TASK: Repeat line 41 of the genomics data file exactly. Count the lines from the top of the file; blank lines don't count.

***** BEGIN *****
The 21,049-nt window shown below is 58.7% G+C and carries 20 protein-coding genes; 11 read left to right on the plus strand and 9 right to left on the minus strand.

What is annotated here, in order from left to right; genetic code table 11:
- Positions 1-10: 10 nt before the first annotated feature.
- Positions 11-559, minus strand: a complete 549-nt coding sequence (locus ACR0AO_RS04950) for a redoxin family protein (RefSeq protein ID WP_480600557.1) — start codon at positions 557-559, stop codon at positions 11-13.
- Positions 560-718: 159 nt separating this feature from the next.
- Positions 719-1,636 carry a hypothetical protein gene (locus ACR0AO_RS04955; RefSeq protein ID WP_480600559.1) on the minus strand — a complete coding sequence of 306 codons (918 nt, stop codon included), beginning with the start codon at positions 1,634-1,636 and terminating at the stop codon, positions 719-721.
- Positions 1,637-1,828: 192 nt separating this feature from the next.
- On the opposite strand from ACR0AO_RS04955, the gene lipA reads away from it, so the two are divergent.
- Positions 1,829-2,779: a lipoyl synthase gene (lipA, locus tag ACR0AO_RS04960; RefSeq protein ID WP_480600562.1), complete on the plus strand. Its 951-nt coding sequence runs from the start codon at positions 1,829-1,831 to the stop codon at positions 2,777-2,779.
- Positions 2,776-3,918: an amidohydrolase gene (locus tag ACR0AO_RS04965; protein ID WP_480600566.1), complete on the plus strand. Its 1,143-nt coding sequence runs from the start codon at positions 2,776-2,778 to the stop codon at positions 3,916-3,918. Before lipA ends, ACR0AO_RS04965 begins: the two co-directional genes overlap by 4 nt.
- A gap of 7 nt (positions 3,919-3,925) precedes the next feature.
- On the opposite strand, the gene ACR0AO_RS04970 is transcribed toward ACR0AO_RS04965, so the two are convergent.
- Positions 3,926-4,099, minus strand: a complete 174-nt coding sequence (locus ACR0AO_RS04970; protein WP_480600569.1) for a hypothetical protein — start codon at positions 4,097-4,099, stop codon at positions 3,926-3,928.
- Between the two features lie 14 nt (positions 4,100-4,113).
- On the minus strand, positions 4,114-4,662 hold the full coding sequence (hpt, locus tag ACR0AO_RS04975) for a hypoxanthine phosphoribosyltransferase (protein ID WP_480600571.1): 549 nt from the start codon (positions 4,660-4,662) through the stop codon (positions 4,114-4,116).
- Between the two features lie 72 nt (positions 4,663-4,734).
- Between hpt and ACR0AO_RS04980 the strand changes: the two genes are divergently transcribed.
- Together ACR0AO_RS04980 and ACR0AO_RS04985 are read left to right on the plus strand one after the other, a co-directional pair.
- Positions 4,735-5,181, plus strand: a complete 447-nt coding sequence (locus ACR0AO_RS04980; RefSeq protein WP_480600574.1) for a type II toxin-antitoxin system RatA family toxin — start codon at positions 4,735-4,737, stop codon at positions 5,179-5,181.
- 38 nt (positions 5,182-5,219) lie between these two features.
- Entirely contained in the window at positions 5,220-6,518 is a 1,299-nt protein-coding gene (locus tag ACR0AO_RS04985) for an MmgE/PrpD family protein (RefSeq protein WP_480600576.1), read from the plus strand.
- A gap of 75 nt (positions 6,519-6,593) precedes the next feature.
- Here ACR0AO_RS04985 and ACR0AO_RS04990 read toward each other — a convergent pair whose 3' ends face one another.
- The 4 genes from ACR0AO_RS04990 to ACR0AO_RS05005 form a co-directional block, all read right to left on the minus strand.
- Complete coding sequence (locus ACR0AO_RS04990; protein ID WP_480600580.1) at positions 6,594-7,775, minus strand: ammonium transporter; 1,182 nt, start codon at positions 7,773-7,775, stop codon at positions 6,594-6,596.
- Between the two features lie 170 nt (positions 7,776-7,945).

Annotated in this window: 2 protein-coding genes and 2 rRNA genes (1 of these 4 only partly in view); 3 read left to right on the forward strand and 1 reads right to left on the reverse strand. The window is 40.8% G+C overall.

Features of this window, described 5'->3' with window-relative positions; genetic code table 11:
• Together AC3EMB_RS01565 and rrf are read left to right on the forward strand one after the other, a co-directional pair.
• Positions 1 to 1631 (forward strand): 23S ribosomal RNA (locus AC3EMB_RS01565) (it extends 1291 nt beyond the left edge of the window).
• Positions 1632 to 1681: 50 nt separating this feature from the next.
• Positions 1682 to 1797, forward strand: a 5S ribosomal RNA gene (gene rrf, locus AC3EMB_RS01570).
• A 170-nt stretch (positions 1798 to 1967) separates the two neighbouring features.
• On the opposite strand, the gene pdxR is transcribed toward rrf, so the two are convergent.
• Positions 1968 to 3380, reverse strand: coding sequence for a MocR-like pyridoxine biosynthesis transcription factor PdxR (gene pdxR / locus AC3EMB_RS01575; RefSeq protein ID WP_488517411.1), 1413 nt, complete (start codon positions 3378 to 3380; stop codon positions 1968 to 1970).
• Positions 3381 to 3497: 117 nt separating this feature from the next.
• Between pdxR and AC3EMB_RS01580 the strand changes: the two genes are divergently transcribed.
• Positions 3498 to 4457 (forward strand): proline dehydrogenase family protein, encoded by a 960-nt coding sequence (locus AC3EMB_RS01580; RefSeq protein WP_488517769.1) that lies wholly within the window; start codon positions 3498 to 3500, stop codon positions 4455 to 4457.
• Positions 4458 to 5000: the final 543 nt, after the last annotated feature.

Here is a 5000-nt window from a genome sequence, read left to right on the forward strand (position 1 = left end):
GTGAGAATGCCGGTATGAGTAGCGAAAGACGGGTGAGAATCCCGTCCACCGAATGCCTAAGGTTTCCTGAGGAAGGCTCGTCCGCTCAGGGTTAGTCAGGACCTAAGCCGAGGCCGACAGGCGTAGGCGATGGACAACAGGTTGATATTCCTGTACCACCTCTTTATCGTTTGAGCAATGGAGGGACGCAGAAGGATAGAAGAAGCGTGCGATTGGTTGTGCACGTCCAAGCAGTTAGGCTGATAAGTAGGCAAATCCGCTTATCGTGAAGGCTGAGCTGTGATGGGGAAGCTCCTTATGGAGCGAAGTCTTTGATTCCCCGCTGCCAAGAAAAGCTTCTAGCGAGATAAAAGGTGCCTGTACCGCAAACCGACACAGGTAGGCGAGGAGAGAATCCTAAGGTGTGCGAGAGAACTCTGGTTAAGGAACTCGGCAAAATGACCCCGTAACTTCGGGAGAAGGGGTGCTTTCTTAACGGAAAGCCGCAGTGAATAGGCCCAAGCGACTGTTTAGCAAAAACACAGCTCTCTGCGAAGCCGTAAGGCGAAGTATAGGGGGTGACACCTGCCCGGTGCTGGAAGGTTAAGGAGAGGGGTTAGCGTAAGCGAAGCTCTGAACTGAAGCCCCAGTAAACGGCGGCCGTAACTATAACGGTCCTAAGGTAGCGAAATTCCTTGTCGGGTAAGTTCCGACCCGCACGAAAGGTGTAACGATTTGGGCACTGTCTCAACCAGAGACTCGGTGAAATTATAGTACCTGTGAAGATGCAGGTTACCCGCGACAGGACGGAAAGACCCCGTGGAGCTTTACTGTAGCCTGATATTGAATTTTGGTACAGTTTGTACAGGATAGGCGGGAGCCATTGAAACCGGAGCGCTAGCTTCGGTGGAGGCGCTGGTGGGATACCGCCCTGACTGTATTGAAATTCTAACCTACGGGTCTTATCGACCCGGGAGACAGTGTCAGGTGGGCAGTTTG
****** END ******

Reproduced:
GTGAGAATGCCGGTATGAGTAGCGAAAGACGGGTGAGAATCCCGTCCACCGAATGCCTAAGGTTTCCTGAGGAAGGCTCGTCCGCTCAGGGTTAGTCAGGACCTAAGCCGAGGCCGACAGGCGTAGGCGATGGACAACAGGTTGATATTCCTGTACCACCTCTTTATCGTTTGAGCAATGGAGGGACGCAGAAGGATAGAAGAAGCGTGCGATTGGTTGTGCACGTCCAAGCAGTTAGGCTGATAAGTAGGCAAATCCGCTTATCGTGAAGGCTGAGCTGTGATGGGGAAGCTCCTTATGGAGCGAAGTCTTTGATTCCCCGCTGCCAAGAAAAGCTTCTAGCGAGATAAAAGGTGCCTGTACCGCAAACCGACACAGGTAGGCGAGGAGAGAATCCTAAGGTGTGCGAGAGAACTCTGGTTAAGGAACTCGGCAAAATGACCCCGTAACTTCGGGAGAAGGGGTGCTTTCTTAACGGAAAGCCGCAGTGAATAGGCCCAAGCGACTGTTTAGCAAAAACACAGCTCTCTGCGAAGCCGTAAGGCGAAGTATAGGGGGTGACACCTGCCCGGTGCTGGAAGGTTAAGGAGAGGGGTTAGCGTAAGCGAAGCTCTGAACTGAAGCCCCAGTAAACGGCGGCCGTAACTATAACGGTCCTAAGGTAGCGAAATTCCTTGTCGGGTAAGTTCCGACCCGCACGAAAGGTGTAACGATTTGGGCACTGTCTCAACCAGAGACTCGGTGAAATTATAGTACCTGTGAAGATGCAGGTTACCCGCGACAGGACGGAAAGACCCCGTGGAGCTTTACTGTAGCCTGATATTGAATTTTGGTACAGTTTGTACAGGATAGGCGGGAGCCATTGAAACCGGAGCGCTAGCTTCGGTGGAGGCGCTGGTGGGATACCGCCCTGACTGTATTGAAATTCTAACCTACGGGTCTTATCGACCCGGGAGACAGTGTCAGGTGGGCAGTTTG